What is important about the events of the last few days, therefore, is that we have seen the national proclivity to riot taken to the next level. In place of serial rioting, the Algerians have managed to riot all over the country virtually simultaneously. The speed with which the movement spread from the first incidents in Oran and Algiers on Jan. 5 has been very impressive. This is, among other things, an index of the existence in Algeria today of a genuinely national consciousness, however threadbare and vacuous the official ‘nationalism’ of the governing elites. But it has also had ominous implications.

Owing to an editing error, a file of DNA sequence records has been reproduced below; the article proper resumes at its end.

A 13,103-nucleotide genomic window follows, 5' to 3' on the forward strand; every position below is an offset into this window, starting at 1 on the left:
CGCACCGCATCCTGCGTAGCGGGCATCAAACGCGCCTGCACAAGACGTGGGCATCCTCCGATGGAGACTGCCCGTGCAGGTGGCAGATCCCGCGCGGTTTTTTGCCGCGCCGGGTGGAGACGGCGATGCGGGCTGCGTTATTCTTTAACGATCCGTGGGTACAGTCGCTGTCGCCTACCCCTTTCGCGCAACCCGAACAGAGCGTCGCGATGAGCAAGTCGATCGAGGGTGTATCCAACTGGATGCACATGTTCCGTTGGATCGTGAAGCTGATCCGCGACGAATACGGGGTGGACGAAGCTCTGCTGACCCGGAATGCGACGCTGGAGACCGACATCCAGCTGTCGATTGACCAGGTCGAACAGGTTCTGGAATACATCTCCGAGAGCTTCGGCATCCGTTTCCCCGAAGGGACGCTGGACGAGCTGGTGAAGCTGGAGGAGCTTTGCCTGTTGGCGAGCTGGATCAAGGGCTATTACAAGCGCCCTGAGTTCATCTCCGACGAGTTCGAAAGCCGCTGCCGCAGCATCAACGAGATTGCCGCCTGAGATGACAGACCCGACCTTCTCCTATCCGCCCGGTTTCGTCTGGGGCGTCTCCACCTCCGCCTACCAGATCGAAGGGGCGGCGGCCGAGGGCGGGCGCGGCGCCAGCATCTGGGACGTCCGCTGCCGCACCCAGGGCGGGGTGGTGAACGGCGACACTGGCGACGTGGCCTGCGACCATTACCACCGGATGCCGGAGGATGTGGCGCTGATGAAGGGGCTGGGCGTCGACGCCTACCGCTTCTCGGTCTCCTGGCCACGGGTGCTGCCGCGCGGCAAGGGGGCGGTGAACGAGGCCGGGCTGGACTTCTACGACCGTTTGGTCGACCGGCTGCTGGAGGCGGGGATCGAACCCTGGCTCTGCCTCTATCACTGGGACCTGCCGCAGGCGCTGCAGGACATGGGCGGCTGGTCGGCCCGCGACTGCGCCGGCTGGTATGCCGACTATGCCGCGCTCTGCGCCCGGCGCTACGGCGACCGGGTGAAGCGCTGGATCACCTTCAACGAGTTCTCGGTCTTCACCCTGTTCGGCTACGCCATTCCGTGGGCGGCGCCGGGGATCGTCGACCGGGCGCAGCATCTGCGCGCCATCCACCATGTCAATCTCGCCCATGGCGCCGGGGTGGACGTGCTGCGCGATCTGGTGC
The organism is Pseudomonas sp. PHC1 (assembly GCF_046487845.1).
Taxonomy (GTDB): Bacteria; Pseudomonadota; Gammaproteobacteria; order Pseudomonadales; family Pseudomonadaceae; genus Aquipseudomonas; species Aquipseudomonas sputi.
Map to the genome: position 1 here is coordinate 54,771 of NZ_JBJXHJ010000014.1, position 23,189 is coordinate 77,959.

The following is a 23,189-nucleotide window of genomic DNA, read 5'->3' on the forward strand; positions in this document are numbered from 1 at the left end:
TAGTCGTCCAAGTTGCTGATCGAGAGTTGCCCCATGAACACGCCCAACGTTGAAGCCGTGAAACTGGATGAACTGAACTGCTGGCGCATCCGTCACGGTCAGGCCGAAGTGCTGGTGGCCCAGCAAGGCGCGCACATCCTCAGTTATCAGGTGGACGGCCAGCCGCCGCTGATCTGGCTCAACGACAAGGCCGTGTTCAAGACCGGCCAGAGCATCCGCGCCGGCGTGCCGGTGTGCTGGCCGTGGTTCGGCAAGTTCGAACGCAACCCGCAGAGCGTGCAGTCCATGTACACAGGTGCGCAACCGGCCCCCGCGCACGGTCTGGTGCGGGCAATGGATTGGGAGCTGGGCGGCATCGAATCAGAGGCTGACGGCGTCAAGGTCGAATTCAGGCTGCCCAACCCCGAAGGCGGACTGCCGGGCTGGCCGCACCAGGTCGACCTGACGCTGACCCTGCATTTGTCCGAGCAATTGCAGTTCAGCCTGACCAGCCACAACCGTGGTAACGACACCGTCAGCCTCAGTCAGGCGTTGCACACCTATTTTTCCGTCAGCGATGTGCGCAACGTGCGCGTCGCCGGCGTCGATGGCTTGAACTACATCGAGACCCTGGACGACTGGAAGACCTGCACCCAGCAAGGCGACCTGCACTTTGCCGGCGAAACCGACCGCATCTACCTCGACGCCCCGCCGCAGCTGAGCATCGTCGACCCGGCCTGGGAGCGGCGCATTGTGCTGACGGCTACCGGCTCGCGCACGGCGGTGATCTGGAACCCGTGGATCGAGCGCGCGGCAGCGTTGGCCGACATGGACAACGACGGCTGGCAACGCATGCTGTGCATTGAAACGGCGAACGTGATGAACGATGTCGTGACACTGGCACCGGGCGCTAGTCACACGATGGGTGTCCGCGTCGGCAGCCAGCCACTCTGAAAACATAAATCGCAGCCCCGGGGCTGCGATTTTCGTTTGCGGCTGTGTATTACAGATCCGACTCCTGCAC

As early as Jan. 6, El Watan, the national daily traditionally seen as close to the army commanders, was warning of a remake of "October," that is the traumatic riots in 1988 in which hundreds were killed after the army commanders imposed a State of Siege and troops opened fire on unarmed youths in numerous cities. But it is arguably the way in which the latest riots have differed from "October" that has been significant. While they have been far wider and more genuinely national in scope, the army has not acted; no state of siege has been declared. The Police, and occasionally the gendarmerie, have been responsible for coping with the unrest. They have, so far, exercised restraint and have undoubtedly been ordered to do so. Although several hundred people (rioters, police and gendarmes combined) have been injured, only three deaths have been reported so far, in massive contrast to the toll in 1988. We have not yet seen the end of this affair, however.